Title: Vandal Squad
Subtitle: Inside The New York City Transit Police Department. 1984-2004
Author: Joseph Rivera
Size: 26 x 20 x 2 cm. /10.2 x 7.9 x 0.8 inch.
Condition: Cover: 8.5/10 (small bump on bottom corner) Inside: 10/10
Graffiti writers have become a pop culture fixture, and their outlaw mystique has helped spark a cottage industry of books devoted to their work. But as Robert DeNiro said in Heat, “There is a flip side to that coin.” In Vandal Squad, Bronx-born Joseph Rivera chronicles his cat-and-mouse police work putting away many of the perps on New York City’s Top 40 Vandal List: “Just seeing their faces when they turned and realized they were about to get bagged was priceless.” In Warriors-era ’70s New York, subway trains became a playground for vandals, and in 1980 the New York City Transit Police Vandal Squad was formed to combat these attacks with creative undercover work. Rivera’s voice is authentically gruff in a just-the-facts-please style, but many surprises pop up throughout (he enlisted a popular tagger to design the logo for the Vandal Squad softball team jerseys). Rivera’s work, coupled with Rudy Guiliani’s zero-tolerance “Quality of Life” regime in the ’90s, cleaned up (or as some might argue, removed character from) the subways and city streets, but Vandal Squad takes you back to a much grittier Manhattan. –Brad Thomas Parsons
Vandal Squad: Inside the New York City Transit Police Department, 1984-2004 has caused consternation throughout the global graffiti community with charges that author Joseph Rivera is profiting off the very criminals he spent his career incarcerating.
Graffiti writers have left a vivid trail and told their spellbinding tales the world over in countless books and magazines, films and videos, websites and events. They have shared stories of war and glory, of battles and triumphs, and have the pictures to prove it. But many have gone down for those ups; they’ve been caught in action or hunted as criminals, and brought forth to answer for crimes of vandalism. They’ve copped pleas or pleaded guilty outright; they’ve been sentenced to do community service, to pay fines, and sometimes even to serve jail time yet more often than not they got right back in action. No one knew this better than the New York City Transit Police Vandal Squad.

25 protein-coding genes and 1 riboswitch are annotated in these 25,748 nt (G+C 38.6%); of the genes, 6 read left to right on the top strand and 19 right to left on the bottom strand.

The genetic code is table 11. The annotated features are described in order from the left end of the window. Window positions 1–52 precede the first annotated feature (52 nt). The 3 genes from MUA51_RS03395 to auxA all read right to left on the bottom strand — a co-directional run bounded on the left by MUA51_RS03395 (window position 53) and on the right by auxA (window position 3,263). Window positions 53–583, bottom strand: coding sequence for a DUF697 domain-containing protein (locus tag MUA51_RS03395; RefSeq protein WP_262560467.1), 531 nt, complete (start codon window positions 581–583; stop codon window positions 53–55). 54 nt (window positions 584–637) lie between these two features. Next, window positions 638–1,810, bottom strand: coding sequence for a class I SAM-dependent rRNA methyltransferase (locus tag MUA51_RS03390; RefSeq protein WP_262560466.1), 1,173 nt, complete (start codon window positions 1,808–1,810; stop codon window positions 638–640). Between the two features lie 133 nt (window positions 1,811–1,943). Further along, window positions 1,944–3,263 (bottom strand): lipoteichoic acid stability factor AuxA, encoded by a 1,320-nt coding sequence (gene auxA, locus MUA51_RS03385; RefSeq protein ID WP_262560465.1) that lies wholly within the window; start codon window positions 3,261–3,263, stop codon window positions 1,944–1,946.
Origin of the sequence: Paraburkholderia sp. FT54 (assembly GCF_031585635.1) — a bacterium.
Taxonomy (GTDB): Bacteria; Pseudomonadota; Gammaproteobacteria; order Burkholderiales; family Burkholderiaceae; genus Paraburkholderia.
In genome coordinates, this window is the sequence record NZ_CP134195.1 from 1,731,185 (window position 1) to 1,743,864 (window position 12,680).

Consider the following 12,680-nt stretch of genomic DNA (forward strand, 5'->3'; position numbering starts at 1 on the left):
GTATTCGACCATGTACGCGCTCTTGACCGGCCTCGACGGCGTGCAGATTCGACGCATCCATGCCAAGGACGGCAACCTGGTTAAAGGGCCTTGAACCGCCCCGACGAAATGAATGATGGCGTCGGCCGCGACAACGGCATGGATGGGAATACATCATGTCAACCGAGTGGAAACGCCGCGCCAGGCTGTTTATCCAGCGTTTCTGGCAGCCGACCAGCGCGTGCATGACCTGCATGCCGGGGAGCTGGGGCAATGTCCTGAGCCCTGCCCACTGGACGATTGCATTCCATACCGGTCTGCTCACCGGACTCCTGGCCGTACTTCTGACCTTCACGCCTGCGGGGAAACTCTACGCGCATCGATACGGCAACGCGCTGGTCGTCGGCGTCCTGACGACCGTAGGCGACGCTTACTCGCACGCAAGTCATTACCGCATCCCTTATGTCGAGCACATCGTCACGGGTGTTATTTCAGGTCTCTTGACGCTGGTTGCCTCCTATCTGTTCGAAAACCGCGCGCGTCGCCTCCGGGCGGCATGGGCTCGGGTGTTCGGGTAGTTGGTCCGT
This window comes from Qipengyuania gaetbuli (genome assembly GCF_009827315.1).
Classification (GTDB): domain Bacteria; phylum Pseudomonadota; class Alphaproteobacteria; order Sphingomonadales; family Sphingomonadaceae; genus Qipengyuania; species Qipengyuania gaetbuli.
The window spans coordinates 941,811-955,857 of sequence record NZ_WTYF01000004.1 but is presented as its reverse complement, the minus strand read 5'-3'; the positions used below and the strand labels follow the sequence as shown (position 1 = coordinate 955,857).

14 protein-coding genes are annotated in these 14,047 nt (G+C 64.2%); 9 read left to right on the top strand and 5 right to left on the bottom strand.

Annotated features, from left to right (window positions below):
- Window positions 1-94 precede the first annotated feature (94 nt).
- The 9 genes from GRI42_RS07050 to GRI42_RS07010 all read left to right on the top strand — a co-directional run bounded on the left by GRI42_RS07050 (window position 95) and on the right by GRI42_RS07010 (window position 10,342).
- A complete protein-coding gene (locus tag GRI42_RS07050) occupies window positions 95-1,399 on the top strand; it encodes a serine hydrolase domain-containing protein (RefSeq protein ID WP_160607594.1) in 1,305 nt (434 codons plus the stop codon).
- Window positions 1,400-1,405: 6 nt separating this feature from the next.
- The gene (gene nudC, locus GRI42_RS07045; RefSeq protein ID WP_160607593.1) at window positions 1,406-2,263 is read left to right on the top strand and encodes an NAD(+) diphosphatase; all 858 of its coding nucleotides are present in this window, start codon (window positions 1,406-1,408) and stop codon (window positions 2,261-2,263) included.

Founded in 1980, the Vandal Squad’s mission was to protect the subway system from hardcore criminal acts of destruction like kicking out windows and throwing seats out of train cars. It was only with the Clean Car Program of 1984 that graffiti became the primary focus of this specialized Unit. On a mission to catch those who gained fame under tag names, the Vandal Squad had to identify and locate these individuals cloaked in anonymity (and often so transient they were referred as “ghosts”) using every means available, including the NYPD computer database, Search Warrants, subpoenas, and even vandals themselves.
In Vandal Squad: Inside the New York City Transit Police Department, 1984-2004, former member Officer Joseph Rivera recounts the days and nights spent in pursuit of some of New York City’s most notorious vandals. The only book on graffiti told from the perspective of law enforcement, Vandal Squad takes us inside the New York Police Department. Rivera’s fast-paced tales of cat and mouse are presented alongside professional disregard within the Department. Featuring never-before-seen photographs and stories of graffiti’s infamous Top 40, Vandal Squad offers an unprecedented look at the graffiti world from the other side of the game.
Joseph Rivera was born and raised in the Bronx. He joined the New York City Transit Police Department in 1984, and was assigned to the elite Transit Vandal Squad in 1987. Rivera became the lead investigator of the Graffiti Habitual Offender Suppression Team (G.H.O.S.T.) within the Vandal Squad in 1998. The recipient of many commendations for outstanding merit throughout a 20-year law enforcement career, Rivera retired in 2004.